Section 3 explores the first of the helpdesk queries: What is the link between regional economic integration and job creation in the EAC? This question is looked at by exploring the evidence:
1. That regional economic integration leads to job creation (from beyond the EAC);
2. As to why underemployment and unemployment exists in the EAC; and, 3. Of the positive and negative role a common market in the EAC will have on job creation and the reduction of underemployment and unemployment.
These three areas are discussed in sections 3.1, 3.2 and 3.3. A mini conclusion on each area is drawn with overall findings given on the overarching helpdesk query in section 3.4.
4.1 Wider Evidence That Regional Economic Integration Leads To Job Creation This section explores the evidence on that regional economic integration leads to job creation from beyond the EAC. This is the first of three steps to addressing the first of the two helpdesk queries.
Evidence on trade and job creation A recent paper by the OECD, ILO, World Bank, WTO24 summarises that available evidence highlights that trade openness will contribute to growth and employment, provided that it is complemented by appropriate policies. Key findings regarding job creation include:
That the links between trade liberalisation and employment are complex, as jobs are both created and destroyed as economic development takes place. Complementary policies are often needed to ensure that firms and workers can benefit from the new opportunities generated by the creative side of this process while adjusting to the disruptions caused by its destructive side.
Workers displaced from declining industries or firms are not necessarily well positioned to move into newly created jobs that may require different qualifications, or they may be located in different regions. This requires a reallocation of resources.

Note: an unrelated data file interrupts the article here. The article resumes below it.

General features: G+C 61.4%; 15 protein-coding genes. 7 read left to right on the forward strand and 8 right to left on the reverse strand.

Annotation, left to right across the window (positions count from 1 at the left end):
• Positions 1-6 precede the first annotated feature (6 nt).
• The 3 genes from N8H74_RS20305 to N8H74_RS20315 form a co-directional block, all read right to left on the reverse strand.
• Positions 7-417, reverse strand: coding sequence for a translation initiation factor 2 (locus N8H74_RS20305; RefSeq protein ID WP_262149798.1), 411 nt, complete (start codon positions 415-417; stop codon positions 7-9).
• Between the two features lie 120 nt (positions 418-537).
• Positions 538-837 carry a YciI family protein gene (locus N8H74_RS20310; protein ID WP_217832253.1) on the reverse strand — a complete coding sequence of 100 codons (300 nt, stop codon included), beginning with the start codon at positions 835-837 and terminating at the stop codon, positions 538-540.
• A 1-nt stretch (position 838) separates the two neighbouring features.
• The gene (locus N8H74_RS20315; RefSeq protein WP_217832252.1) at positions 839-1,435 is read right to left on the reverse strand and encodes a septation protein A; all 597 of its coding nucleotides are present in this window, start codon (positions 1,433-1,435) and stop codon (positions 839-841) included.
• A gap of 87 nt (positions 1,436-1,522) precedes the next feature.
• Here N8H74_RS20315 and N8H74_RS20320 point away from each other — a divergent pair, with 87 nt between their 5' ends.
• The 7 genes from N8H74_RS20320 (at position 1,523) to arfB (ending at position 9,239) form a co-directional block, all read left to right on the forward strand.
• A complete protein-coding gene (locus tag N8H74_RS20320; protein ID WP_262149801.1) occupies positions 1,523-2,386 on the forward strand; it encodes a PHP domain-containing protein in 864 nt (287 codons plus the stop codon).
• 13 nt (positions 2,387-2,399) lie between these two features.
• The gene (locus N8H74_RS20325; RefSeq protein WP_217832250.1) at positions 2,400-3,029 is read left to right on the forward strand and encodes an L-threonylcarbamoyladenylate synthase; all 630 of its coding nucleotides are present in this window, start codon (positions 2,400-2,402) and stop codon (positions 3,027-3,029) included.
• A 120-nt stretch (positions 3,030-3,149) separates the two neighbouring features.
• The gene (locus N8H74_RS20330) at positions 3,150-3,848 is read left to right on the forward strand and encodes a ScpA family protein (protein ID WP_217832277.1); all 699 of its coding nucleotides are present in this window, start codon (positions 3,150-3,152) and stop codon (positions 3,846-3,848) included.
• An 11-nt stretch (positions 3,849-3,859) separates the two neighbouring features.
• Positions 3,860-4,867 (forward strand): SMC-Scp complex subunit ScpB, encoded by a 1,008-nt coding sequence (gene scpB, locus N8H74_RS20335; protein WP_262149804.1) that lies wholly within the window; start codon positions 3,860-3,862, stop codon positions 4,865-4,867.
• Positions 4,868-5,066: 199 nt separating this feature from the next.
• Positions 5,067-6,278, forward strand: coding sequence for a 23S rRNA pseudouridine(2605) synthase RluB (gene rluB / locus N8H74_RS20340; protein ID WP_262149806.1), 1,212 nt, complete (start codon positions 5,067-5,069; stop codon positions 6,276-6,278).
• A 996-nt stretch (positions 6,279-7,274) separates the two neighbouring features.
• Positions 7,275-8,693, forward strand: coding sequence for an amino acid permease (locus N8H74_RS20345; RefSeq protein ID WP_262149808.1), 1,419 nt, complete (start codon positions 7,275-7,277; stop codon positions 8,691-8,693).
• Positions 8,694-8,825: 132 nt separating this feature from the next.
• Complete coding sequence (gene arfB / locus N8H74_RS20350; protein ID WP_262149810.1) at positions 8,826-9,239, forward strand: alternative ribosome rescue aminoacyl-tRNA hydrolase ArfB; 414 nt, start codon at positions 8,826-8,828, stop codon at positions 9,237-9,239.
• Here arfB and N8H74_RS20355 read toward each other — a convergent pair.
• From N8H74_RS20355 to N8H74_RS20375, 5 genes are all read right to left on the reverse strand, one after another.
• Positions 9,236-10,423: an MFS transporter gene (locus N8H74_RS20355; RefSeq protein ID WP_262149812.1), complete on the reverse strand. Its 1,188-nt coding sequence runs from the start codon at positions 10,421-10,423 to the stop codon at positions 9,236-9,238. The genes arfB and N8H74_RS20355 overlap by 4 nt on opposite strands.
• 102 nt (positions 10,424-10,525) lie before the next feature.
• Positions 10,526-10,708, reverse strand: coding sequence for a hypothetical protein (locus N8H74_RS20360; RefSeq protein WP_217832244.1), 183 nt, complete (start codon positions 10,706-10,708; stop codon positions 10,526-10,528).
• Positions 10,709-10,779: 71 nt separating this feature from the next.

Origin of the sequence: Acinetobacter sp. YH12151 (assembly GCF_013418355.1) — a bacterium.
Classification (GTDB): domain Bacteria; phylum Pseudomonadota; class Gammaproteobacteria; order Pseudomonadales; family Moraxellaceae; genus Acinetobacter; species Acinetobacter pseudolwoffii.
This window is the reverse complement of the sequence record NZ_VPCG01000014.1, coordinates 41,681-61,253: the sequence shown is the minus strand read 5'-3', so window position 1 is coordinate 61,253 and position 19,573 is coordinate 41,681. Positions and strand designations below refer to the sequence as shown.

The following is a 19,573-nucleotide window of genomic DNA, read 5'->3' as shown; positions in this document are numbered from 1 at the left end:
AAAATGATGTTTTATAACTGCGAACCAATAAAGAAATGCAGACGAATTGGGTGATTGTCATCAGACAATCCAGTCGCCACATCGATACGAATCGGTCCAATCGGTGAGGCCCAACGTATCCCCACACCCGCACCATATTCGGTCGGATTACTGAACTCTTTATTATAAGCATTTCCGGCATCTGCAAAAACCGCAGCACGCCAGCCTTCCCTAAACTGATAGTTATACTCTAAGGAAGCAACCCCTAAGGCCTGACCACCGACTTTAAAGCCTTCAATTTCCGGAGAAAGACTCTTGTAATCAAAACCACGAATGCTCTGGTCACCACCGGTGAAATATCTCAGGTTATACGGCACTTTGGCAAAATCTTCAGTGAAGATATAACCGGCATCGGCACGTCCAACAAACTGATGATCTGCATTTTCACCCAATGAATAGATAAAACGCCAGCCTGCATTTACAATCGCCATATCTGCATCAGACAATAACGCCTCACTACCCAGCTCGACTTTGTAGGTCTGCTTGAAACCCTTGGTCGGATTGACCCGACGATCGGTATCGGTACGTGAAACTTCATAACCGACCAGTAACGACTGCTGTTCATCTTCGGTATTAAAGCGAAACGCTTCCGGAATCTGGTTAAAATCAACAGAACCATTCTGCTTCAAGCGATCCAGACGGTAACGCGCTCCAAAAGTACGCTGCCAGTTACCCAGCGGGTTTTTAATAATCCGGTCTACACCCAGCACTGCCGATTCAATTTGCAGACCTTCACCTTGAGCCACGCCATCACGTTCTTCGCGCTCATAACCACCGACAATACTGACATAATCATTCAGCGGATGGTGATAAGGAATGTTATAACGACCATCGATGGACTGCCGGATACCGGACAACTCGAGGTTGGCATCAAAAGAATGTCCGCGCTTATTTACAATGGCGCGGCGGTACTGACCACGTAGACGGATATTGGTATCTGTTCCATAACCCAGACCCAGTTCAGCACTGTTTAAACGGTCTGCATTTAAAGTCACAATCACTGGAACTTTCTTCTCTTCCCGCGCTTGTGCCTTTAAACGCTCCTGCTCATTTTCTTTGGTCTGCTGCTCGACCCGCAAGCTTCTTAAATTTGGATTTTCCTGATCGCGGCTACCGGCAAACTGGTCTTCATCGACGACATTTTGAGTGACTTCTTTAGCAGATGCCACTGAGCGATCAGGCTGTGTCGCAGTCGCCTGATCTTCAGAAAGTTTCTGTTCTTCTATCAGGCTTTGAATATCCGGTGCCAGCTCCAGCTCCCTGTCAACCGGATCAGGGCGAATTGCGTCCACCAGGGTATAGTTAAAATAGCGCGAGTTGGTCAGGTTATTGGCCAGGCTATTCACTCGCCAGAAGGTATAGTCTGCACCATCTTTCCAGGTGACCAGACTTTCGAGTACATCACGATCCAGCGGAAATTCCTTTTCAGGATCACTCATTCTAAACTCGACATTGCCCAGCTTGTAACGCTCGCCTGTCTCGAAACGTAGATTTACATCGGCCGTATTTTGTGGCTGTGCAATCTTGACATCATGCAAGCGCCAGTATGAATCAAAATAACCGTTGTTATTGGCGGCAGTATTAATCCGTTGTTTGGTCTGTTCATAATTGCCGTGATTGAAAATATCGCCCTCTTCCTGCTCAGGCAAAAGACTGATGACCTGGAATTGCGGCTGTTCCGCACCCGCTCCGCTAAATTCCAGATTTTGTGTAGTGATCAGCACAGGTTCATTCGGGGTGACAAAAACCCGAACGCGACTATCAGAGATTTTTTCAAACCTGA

Employment protection may reduce the ability of firms’ to reallocate resources and take advantage of the opportunities offered by new technologies and access to new markets.
An increasing share of the labour force may provide reasons to view trade as a potential threat to job security. Empirical links between liberalisation and employment creation however are complex and the body of evidence is conflicting. McMillan and Verduzco (2011)25 fail to find a correlation between trade liberalisation and industrial employment over the period 1980 to 2006, in a dataset including many developing countries. Hoekman and Winters (2007)26 conclude in their literature overview that “the direct effects of trade reform on aggregate employment are muted”. The OECD, ILO, WORLD BANK, WTO paper concludes that the evidence does point towards a positive correlation between trade and employment creation as do several chapters in the OECD 2012 publication27. There are additional challenges due to the gaps in evidence regarding the impact of trade liberalisation on informal employment and underemployment, a lack of data on the impact of trade liberalisation on net jobs created and limited evidence on economic integration and job creation in the EAC.
4.1.1 Evidence on increased returns and competition and employment Standard economic theory predicts greater efficient resource allocation and higher growth as a result of the utilisation of existing comparative advantage. In practice trade can increase competition and entrepreneurship in traditional and new sectors (and hence jobs) or, can lead to growth primarily in capital-intensive sectors resulting in jobless growth. The United Nations Development Programme (UNDP, 2011)29 explores regional economic integration and its potential impacts on human development, with a focus on Africa. The report finds that whilst regional economic integration will always affect employment, the employment effects, both positive and negative, will not be uniform across geographical areas, sectors or types of workers. Labour may also be displaced through the use of new technologies. The structure of the labour market is subsequently important in determining the impact of regional economic integration on employment.